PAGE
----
The Greek has two separate meanings. The first meaning is that the Kingdom of heaven is suffering violence. That is, it will be attacked. And those in it will be persecuted. Because there are those -- like Herod and the Pharisees -- who hate the Messiah and His Gospel and its messengers.
We see this persecution against John the Baptist and he was put in prison and beheaded. The Pharisees and scribes vigorously attacked the good news of the Kingdom proclaimed by Jesus and they plotted His death and stirred up the crowds against Him. The Zealots hated the Kingdom because it did not fit their view of a military kingdom which defeated the might of Rome. Herod and Pilate hated the Kingdom because it threatened their rule. The Kingdom was attacked and denied and hated and opposed. Its spiritual reality was rejected. Its King was rejected. Its values were rejected.
Was this anything new? Of course not. The Kingdom of God was opposed by Pharaoh, king of Egypt as he slaughtered the baby boys of the Jews. It was opposed by the people of Canaan. It was opposed by Haman as he plotted the death of Mordecai and all the Jews of Babylon. It was opposed by the sorcerers of Babylon as they looked for ways to get rid of Daniel.
So the Kingdom of heaven was being attacked and many were those who attacked it and opposed it.
Is it any different today? People still hate Christ. They still hate His prophets and servants. They still hate the news of the Kingdom. They still oppose the King of the Kingdom.
B The second meaning of the Greek is that the Kingdom of heaven is forcefully advancing. God is forcefully advancing the Kingdom against the forces of darkness and evil. The Kingdom is moving ahead. So, look at John the Baptist. He forcefully proclaims the Gospel to an unbelieving world. He forcefully proclaims the Gospel in the midst of a sinful generation. And it worked. John the Baptist had a tremendous impact. People turned to God, repented of their sins, were baptized, and came to Christ. This forceful man of God vigorously advanced the Kingdom of God among Jew and Gentile, Greek and Roman.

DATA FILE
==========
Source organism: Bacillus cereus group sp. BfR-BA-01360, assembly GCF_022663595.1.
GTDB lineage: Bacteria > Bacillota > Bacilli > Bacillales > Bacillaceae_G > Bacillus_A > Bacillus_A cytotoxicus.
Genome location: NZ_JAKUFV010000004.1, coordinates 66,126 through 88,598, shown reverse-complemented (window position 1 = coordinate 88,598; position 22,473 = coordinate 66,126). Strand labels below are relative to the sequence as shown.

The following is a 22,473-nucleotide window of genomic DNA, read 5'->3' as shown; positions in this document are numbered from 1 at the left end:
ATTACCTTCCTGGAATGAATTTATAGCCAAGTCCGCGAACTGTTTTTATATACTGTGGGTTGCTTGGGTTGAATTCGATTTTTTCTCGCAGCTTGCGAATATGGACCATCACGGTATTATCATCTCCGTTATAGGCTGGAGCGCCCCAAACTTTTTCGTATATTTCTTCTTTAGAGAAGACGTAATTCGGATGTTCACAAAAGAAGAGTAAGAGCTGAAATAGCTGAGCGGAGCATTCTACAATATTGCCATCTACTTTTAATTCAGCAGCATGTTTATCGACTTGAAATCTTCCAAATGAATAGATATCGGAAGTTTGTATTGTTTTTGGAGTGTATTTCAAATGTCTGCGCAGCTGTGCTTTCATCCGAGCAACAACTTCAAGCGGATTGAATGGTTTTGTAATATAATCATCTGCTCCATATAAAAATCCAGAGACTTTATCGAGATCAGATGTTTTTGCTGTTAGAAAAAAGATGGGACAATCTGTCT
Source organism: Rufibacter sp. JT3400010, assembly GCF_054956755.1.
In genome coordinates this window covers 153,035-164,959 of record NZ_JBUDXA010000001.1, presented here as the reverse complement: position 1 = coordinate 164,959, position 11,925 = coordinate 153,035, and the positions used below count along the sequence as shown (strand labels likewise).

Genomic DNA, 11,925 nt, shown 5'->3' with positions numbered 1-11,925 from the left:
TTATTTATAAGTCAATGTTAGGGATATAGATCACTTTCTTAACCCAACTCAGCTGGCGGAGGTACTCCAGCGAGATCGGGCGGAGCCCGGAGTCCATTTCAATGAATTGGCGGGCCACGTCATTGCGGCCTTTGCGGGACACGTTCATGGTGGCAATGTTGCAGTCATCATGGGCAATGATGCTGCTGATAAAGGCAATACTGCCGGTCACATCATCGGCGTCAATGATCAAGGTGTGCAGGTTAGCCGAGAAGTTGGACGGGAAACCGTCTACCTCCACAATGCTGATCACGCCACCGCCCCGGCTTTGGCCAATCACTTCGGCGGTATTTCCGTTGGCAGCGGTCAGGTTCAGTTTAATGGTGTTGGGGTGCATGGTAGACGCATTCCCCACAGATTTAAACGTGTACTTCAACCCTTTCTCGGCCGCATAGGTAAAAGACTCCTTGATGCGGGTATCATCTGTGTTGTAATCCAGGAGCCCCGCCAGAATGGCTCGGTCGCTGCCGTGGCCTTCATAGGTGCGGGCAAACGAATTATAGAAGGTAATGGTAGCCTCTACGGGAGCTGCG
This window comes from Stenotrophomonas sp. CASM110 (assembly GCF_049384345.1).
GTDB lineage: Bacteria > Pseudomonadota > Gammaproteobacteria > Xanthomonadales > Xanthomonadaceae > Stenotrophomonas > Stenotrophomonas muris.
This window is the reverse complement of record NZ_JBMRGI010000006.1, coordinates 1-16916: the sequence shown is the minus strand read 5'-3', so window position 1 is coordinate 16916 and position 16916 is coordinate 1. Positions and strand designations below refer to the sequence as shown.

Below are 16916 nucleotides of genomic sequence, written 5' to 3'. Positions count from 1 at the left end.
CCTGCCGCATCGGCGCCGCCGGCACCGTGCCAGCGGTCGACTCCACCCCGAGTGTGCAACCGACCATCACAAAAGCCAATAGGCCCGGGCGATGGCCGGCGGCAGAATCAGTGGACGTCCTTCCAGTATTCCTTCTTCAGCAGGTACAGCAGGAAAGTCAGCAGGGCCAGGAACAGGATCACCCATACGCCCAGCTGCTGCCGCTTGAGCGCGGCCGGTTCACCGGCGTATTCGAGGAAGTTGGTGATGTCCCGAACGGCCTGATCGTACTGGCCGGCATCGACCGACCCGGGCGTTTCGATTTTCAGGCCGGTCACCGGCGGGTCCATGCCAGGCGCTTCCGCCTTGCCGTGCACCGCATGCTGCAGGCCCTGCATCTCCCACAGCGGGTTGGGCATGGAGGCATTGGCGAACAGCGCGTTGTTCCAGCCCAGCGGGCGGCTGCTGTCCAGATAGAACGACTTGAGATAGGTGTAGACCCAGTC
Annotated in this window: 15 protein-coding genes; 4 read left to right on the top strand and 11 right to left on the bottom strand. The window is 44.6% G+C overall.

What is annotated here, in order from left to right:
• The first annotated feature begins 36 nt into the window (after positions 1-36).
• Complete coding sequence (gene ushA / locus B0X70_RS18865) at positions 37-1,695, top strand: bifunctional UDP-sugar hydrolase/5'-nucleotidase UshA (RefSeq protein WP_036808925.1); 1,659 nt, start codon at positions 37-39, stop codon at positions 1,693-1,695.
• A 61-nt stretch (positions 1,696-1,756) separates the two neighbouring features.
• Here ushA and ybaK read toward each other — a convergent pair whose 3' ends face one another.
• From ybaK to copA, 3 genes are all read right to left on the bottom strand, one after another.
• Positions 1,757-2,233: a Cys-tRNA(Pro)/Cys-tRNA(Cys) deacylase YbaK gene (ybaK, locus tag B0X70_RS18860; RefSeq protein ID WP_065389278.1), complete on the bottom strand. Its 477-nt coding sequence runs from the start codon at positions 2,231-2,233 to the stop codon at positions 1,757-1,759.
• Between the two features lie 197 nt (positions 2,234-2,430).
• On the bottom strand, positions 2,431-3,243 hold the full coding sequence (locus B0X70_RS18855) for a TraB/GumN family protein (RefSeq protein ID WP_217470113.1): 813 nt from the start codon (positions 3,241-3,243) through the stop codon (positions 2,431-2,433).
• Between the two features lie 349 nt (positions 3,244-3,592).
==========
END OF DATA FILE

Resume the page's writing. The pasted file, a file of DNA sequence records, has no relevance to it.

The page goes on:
Now look at Jesus: the sick were healed, the lepers were cleansed, the dead were raised, the blind were given sight, sinners were forgiven. What was going on? The Kingdom was being advanced. Forcefully. By the Son of Man.
Go to the Apostles. The Sanhedrin told them to stop preaching Christ. But they continued to preach. Peter was thrown into prison but an angel released him. Paul had threats against his life over and over again but he kept on preaching -- all the way to Rome and even to Caesar's household. The Kingdom was being forcefully advanced.
Don't we see the same thing in the Old Testament. The Hebrew midwives were told to drown the Hebrew boys. But they refused. Everyone was told to bend the knee to Nebuchadnezzar's image but Daniel's three friends refused. With 300 men Gideon defeated a Midianite army numbering a hundred thousand. What was happening? The Kingdom was being forcefully advanced.
Satan is mighty and his demons are powerful and sin strives to hold us. But the Kingdom is forcefully advancing. How did Jesus put it to Peter?
(Mt 16:18) And I tell you that you are Peter, and on this rock I will build my church, and the gates of Hades will not overcome it.The gates of Hades do not stand a chance against the Kingdom and its King. Those gates will come crashing down. They will be torn off their gateposts in the same way as Samson tore off the gates of the cities of the Philistines. The gates of Hell will not prevail and cannot prevail.
"From the days of John the Baptist until now, the kingdom of heaven has been forcefully advancing, and forceful men lay hold of it" (Mt 11:12).
The Kingdom was moving forward with John. It was moving forward with Christ. It was moving forward with the apostles. It is moving forward today.
Are you moving with it or against it? Or do you sit on the sidelines like a bystander? Are you one of the forceful citizens of the Kingdom? Do you advance and submit to the claims of King Jesus?